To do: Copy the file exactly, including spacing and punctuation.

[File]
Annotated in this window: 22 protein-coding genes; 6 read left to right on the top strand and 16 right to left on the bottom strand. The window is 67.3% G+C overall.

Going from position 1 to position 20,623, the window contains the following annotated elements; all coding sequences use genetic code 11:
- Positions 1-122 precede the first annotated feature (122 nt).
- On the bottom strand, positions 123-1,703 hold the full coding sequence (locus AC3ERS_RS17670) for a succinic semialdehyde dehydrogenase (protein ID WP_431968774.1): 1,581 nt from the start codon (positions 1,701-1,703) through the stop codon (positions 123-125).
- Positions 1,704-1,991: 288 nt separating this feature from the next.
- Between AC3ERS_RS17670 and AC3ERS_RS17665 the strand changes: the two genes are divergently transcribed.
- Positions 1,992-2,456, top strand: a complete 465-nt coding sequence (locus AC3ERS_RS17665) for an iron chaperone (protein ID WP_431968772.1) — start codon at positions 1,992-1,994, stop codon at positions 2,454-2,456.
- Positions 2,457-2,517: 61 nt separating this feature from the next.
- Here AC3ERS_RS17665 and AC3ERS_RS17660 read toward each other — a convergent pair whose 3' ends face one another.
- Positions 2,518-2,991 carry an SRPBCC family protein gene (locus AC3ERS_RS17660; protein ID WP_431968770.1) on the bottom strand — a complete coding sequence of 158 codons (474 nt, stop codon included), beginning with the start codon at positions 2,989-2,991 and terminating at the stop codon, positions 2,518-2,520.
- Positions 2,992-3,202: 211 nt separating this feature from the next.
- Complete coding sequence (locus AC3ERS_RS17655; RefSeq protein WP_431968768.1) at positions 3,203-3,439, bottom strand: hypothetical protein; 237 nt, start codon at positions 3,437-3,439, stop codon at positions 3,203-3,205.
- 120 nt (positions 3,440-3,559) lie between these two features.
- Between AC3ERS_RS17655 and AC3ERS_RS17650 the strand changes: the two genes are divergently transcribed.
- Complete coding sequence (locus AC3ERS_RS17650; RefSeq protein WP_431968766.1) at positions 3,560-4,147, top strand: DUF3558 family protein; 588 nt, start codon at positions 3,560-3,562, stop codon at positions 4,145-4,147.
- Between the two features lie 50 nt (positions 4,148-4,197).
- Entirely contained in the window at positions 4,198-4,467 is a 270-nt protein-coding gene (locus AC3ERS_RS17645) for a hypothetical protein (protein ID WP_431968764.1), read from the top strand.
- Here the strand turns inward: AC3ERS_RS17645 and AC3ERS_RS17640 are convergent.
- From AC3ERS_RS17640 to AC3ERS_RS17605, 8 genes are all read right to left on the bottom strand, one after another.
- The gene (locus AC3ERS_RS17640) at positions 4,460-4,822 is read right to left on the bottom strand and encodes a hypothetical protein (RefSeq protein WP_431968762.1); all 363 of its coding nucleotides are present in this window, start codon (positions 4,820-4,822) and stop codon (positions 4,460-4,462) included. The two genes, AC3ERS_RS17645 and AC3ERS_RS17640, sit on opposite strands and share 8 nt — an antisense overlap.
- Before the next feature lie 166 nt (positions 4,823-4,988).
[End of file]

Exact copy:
Annotated in this window: 22 protein-coding genes; 6 read left to right on the top strand and 16 right to left on the bottom strand. The window is 67.3% G+C overall.

Going from position 1 to position 20,623, the window contains the following annotated elements; all coding sequences use genetic code 11:
- Positions 1-122 precede the first annotated feature (122 nt).
- On the bottom strand, positions 123-1,703 hold the full coding sequence (locus AC3ERS_RS17670) for a succinic semialdehyde dehydrogenase (protein ID WP_431968774.1): 1,581 nt from the start codon (positions 1,701-1,703) through the stop codon (positions 123-125).
- Positions 1,704-1,991: 288 nt separating this feature from the next.
- Between AC3ERS_RS17670 and AC3ERS_RS17665 the strand changes: the two genes are divergently transcribed.
- Positions 1,992-2,456, top strand: a complete 465-nt coding sequence (locus AC3ERS_RS17665) for an iron chaperone (protein ID WP_431968772.1) — start codon at positions 1,992-1,994, stop codon at positions 2,454-2,456.
- Positions 2,457-2,517: 61 nt separating this feature from the next.
- Here AC3ERS_RS17665 and AC3ERS_RS17660 read toward each other — a convergent pair whose 3' ends face one another.
- Positions 2,518-2,991 carry an SRPBCC family protein gene (locus AC3ERS_RS17660; protein ID WP_431968770.1) on the bottom strand — a complete coding sequence of 158 codons (474 nt, stop codon included), beginning with the start codon at positions 2,989-2,991 and terminating at the stop codon, positions 2,518-2,520.
- Positions 2,992-3,202: 211 nt separating this feature from the next.
- Complete coding sequence (locus AC3ERS_RS17655; RefSeq protein WP_431968768.1) at positions 3,203-3,439, bottom strand: hypothetical protein; 237 nt, start codon at positions 3,437-3,439, stop codon at positions 3,203-3,205.
- 120 nt (positions 3,440-3,559) lie between these two features.
- Between AC3ERS_RS17655 and AC3ERS_RS17650 the strand changes: the two genes are divergently transcribed.
- Complete coding sequence (locus AC3ERS_RS17650; RefSeq protein WP_431968766.1) at positions 3,560-4,147, top strand: DUF3558 family protein; 588 nt, start codon at positions 3,560-3,562, stop codon at positions 4,145-4,147.
- Between the two features lie 50 nt (positions 4,148-4,197).
- Entirely contained in the window at positions 4,198-4,467 is a 270-nt protein-coding gene (locus AC3ERS_RS17645) for a hypothetical protein (protein ID WP_431968764.1), read from the top strand.
- Here the strand turns inward: AC3ERS_RS17645 and AC3ERS_RS17640 are convergent.
- From AC3ERS_RS17640 to AC3ERS_RS17605, 8 genes are all read right to left on the bottom strand, one after another.
- The gene (locus AC3ERS_RS17640) at positions 4,460-4,822 is read right to left on the bottom strand and encodes a hypothetical protein (RefSeq protein WP_431968762.1); all 363 of its coding nucleotides are present in this window, start codon (positions 4,820-4,822) and stop codon (positions 4,460-4,462) included. The two genes, AC3ERS_RS17645 and AC3ERS_RS17640, sit on opposite strands and share 8 nt — an antisense overlap.
- Before the next feature lie 166 nt (positions 4,823-4,988).